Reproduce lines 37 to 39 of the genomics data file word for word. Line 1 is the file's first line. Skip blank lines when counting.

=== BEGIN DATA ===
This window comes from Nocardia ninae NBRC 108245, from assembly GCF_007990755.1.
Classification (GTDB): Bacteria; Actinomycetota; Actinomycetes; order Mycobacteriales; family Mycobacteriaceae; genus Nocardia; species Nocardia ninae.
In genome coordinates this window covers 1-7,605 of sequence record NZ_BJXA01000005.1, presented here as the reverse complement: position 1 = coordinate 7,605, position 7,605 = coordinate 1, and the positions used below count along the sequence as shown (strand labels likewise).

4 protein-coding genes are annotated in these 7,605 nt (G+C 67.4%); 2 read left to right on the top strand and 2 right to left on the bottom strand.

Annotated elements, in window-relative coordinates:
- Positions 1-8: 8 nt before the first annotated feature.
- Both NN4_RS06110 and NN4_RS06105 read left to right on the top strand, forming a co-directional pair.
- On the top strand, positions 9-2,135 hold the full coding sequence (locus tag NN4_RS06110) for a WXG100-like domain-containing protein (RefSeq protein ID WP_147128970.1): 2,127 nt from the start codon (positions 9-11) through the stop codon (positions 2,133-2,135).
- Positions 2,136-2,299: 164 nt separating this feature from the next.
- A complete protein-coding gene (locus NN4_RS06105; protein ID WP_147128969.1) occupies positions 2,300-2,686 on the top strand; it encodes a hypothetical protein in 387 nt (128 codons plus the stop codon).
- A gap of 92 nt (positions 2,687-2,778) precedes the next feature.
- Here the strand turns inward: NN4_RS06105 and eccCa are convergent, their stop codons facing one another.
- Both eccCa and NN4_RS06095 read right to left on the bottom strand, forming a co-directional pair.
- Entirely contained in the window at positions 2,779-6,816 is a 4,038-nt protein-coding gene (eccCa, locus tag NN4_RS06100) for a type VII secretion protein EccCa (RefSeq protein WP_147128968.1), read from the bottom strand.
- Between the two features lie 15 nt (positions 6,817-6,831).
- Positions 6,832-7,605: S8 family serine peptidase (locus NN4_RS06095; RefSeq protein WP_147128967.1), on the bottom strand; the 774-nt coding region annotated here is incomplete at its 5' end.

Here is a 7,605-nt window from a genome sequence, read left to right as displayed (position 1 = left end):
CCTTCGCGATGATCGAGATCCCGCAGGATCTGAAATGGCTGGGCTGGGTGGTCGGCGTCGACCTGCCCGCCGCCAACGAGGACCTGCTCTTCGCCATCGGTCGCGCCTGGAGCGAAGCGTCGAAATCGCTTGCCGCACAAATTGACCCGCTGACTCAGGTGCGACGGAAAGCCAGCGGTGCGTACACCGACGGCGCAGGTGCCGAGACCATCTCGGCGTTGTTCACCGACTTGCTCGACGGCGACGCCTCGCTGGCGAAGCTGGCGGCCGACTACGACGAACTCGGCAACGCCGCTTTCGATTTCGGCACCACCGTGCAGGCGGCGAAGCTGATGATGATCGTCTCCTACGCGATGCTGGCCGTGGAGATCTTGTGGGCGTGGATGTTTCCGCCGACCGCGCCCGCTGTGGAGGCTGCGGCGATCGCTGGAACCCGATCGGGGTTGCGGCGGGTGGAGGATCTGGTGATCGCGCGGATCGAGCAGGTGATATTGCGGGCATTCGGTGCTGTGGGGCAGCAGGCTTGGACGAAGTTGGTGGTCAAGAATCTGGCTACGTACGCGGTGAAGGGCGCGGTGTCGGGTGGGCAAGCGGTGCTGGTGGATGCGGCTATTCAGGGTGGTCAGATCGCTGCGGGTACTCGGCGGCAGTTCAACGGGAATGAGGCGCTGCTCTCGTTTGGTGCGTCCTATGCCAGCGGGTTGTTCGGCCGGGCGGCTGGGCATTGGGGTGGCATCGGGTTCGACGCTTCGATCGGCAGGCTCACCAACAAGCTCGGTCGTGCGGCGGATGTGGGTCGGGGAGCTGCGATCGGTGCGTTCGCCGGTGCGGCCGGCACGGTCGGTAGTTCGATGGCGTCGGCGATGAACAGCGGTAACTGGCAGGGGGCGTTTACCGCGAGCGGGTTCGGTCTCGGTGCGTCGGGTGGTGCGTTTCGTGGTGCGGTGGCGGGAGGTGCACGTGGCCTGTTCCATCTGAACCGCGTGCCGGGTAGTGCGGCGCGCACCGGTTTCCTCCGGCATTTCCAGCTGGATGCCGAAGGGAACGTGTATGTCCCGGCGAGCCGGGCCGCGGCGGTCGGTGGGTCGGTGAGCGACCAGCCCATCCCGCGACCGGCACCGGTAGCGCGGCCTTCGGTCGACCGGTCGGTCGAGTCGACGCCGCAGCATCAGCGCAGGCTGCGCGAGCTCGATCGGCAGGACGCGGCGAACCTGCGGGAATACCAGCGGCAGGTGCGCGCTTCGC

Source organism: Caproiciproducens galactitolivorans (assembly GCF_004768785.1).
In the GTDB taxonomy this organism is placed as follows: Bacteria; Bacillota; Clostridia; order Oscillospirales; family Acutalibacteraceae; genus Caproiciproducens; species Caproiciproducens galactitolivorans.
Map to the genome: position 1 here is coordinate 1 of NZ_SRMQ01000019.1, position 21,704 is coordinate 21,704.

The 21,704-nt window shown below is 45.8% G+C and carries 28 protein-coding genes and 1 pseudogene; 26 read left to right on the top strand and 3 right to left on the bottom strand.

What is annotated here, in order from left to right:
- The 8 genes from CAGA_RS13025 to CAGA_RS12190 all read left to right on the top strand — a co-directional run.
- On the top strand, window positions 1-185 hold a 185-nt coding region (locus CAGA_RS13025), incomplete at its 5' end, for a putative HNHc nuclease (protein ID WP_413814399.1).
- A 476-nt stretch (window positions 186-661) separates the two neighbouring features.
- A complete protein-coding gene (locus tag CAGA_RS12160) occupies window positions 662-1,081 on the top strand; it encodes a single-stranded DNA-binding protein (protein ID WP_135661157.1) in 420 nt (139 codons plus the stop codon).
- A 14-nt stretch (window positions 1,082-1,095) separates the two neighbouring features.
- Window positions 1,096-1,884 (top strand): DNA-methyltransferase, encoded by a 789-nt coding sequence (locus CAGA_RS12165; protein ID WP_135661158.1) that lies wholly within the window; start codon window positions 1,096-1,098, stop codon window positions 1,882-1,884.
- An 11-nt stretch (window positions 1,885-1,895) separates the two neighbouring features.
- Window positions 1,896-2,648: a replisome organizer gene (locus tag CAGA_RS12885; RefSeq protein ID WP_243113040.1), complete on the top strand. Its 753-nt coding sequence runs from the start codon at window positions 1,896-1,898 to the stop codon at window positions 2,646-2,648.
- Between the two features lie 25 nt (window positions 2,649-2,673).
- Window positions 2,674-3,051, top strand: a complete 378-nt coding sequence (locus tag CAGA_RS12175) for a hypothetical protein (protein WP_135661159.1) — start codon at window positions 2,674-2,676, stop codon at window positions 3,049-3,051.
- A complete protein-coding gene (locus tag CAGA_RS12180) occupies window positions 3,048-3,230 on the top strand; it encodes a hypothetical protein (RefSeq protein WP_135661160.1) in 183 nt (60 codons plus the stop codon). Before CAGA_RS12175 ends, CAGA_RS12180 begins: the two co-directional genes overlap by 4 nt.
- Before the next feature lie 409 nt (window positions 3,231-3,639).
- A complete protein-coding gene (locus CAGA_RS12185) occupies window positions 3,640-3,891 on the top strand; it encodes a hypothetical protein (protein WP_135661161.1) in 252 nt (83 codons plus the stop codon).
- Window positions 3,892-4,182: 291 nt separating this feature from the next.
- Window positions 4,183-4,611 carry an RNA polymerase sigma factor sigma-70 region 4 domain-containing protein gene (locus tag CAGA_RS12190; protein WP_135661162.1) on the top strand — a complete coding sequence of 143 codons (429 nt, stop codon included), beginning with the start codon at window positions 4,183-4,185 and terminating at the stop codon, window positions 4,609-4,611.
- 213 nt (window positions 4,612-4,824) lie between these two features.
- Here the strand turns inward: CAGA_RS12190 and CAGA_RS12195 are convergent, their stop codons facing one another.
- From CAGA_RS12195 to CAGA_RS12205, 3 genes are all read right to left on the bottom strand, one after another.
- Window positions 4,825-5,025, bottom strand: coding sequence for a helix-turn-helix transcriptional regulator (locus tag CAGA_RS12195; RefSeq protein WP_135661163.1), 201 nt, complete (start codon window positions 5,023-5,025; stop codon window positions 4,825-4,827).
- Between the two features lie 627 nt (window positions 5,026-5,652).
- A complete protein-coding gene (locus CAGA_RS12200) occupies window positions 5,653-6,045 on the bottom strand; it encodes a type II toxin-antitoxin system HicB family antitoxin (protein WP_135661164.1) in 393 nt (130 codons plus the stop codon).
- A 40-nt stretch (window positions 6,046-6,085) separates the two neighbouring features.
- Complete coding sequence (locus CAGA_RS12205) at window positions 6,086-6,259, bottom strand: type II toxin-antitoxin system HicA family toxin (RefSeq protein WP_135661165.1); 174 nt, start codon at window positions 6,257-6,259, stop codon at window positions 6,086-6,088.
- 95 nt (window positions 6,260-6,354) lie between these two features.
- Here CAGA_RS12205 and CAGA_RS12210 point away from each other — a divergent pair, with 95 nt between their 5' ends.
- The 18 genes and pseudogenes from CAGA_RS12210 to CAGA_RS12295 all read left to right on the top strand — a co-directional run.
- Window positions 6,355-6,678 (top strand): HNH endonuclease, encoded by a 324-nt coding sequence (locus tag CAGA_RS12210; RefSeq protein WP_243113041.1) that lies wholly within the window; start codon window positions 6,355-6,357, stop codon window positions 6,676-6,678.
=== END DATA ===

- Window positions 3,892-4,182: 291 nt separating this feature from the next.
- Window positions 4,183-4,611 carry an RNA polymerase sigma factor sigma-70 region 4 domain-containing protein gene (locus tag CAGA_RS12190; protein WP_135661162.1) on the top strand — a complete coding sequence of 143 codons (429 nt, stop codon included), beginning with the start codon at window positions 4,183-4,185 and terminating at the stop codon, window positions 4,609-4,611.
- 213 nt (window positions 4,612-4,824) lie between these two features.